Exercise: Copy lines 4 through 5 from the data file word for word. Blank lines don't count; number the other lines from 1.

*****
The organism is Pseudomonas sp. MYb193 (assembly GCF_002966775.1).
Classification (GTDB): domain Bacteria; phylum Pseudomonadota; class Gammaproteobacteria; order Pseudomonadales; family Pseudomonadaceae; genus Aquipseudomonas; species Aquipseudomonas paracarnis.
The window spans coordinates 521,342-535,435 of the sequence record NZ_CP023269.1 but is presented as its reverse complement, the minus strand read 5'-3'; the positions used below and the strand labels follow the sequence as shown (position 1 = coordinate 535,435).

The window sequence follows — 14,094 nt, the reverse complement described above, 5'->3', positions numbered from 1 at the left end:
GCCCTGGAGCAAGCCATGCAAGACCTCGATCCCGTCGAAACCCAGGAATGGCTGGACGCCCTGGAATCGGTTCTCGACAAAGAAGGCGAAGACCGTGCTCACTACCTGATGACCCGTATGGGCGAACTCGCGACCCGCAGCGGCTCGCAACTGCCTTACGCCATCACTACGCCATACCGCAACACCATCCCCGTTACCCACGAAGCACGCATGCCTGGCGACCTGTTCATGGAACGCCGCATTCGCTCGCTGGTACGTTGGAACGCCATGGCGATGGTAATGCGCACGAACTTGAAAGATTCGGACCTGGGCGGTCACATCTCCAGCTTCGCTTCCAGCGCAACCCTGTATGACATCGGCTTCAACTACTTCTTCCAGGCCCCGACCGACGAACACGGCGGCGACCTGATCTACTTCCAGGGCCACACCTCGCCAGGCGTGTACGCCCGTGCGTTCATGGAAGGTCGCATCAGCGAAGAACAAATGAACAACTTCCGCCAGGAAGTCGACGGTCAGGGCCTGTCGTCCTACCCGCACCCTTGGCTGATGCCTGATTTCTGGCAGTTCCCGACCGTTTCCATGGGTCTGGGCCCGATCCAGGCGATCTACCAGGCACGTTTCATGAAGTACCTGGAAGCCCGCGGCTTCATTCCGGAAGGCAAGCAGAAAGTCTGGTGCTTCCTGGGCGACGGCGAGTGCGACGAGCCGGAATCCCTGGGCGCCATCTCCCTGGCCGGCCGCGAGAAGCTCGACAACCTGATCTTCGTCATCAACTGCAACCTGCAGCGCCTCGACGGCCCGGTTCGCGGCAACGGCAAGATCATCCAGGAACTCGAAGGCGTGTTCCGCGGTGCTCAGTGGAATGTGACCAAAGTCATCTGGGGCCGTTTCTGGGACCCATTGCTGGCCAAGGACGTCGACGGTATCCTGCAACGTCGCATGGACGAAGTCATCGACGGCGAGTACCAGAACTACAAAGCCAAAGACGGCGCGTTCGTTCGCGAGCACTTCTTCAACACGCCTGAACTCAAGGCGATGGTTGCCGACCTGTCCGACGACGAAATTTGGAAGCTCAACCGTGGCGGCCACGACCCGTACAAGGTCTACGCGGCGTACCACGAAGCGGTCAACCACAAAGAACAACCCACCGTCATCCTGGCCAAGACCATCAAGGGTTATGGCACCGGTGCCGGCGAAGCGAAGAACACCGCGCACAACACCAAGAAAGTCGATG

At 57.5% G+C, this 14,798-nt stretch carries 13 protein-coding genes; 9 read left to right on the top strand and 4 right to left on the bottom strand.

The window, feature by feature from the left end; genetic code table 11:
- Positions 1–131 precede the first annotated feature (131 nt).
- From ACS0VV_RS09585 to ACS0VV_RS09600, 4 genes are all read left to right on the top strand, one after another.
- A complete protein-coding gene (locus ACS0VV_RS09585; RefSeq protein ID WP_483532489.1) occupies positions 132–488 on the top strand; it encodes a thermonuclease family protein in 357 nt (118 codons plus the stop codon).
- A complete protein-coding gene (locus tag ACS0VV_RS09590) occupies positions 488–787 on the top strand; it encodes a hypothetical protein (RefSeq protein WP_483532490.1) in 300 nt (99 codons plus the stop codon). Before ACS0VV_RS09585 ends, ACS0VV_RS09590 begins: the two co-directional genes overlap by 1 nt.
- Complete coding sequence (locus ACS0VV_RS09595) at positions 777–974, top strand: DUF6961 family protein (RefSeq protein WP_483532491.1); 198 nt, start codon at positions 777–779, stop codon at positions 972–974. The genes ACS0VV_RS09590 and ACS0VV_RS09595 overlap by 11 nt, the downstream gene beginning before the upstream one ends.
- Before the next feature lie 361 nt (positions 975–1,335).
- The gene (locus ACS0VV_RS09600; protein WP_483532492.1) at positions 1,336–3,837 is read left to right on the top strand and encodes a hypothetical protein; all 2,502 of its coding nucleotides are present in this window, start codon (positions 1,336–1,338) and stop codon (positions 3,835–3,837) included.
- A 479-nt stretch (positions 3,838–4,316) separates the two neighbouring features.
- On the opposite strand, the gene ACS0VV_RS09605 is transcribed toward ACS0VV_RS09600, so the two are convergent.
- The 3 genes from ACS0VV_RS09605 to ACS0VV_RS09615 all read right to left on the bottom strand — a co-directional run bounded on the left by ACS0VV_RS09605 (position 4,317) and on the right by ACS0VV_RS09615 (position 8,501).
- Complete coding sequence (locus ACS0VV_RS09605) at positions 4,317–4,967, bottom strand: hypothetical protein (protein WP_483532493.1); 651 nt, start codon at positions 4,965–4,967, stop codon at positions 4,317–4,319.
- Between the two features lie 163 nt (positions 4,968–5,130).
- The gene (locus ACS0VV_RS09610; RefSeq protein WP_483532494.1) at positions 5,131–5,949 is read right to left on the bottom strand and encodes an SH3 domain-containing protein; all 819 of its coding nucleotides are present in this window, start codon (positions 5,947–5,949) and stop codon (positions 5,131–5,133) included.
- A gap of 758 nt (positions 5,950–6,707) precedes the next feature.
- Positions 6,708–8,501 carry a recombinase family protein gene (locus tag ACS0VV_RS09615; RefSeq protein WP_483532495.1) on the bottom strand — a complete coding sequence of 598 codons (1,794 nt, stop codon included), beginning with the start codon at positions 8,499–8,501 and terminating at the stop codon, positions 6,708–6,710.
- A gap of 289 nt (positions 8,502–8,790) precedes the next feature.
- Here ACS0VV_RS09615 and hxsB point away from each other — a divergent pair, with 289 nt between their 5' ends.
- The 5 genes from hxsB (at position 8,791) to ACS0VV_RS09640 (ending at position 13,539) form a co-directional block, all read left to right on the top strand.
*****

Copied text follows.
The window sequence follows — 14,094 nt, the reverse complement described above, 5'->3', positions numbered from 1 at the left end:
GCCCTGGAGCAAGCCATGCAAGACCTCGATCCCGTCGAAACCCAGGAATGGCTGGACGCCCTGGAATCGGTTCTCGACAAAGAAGGCGAAGACCGTGCTCACTACCTGATGACCCGTATGGGCGAACTCGCGACCCGCAGCGGCTCGCAACTGCCTTACGCCATCACTACGCCATACCGCAACACCATCCCCGTTACCCACGAAGCACGCATGCCTGGCGACCTGTTCATGGAACGCCGCATTCGCTCGCTGGTACGTTGGAACGCCATGGCGATGGTAATGCGCACGAACTTGAAAGATTCGGACCTGGGCGGTCACATCTCCAGCTTCGCTTCCAGCGCAACCCTGTATGACATCGGCTTCAACTACTTCTTCCAGGCCCCGACCGACGAACACGGCGGCGACCTGATCTACTTCCAGGGCCACACCTCGCCAGGCGTGTACGCCCGTGCGTTCATGGAAGGTCGCATCAGCGAAGAACAAATGAACAACTTCCGCCAGGAAGTCGACGGTCAGGGCCTGTCGTCCTACCCGCACCCTTGGCTGATGCCTGATTTCTGGCAGTTCCCGACCGTTTCCATGGGTCTGGGCCCGATCCAGGCGATCTACCAGGCACGTTTCATGAAGTACCTGGAAGCCCGCGGCTTCATTCCGGAAGGCAAGCAGAAAGTCTGGTGCTTCCTGGGCGACGGCGAGTGCGACGAGCCGGAATCCCTGGGCGCCATCTCCCTGGCCGGCCGCGAGAAGCTCGACAACCTGATCTTCGTCATCAACTGCAACCTGCAGCGCCTCGACGGCCCGGTTCGCGGCAACGGCAAGATCATCCAGGAACTCGAAGGCGTGTTCCGCGGTGCTCAGTGGAATGTGACCAAAGTCATCTGGGGCCGTTTCTGGGACCCATTGCTGGCCAAGGACGTCGACGGTATCCTGCAACGTCGCATGGACGAAGTCATCGACGGCGAGTACCAGAACTACAAAGCCAAAGACGGCGCGTTCGTTCGCGAGCACTTCTTCAACACGCCTGAACTCAAGGCGATGGTTGCCGACCTGTCCGACGACGAAATTTGGAAGCTCAACCGTGGCGGCCACGACCCGTACAAGGTCTACGCGGCGTACCACGAAGCGGTCAACCACAAAGAACAACCCACCGTCATCCTGGCCAAGACCATCAAGGGTTATGGCACCGGTGCCGGCGAAGCGAAGAACACCGCGCACAACACCAAGAAAGTCGATG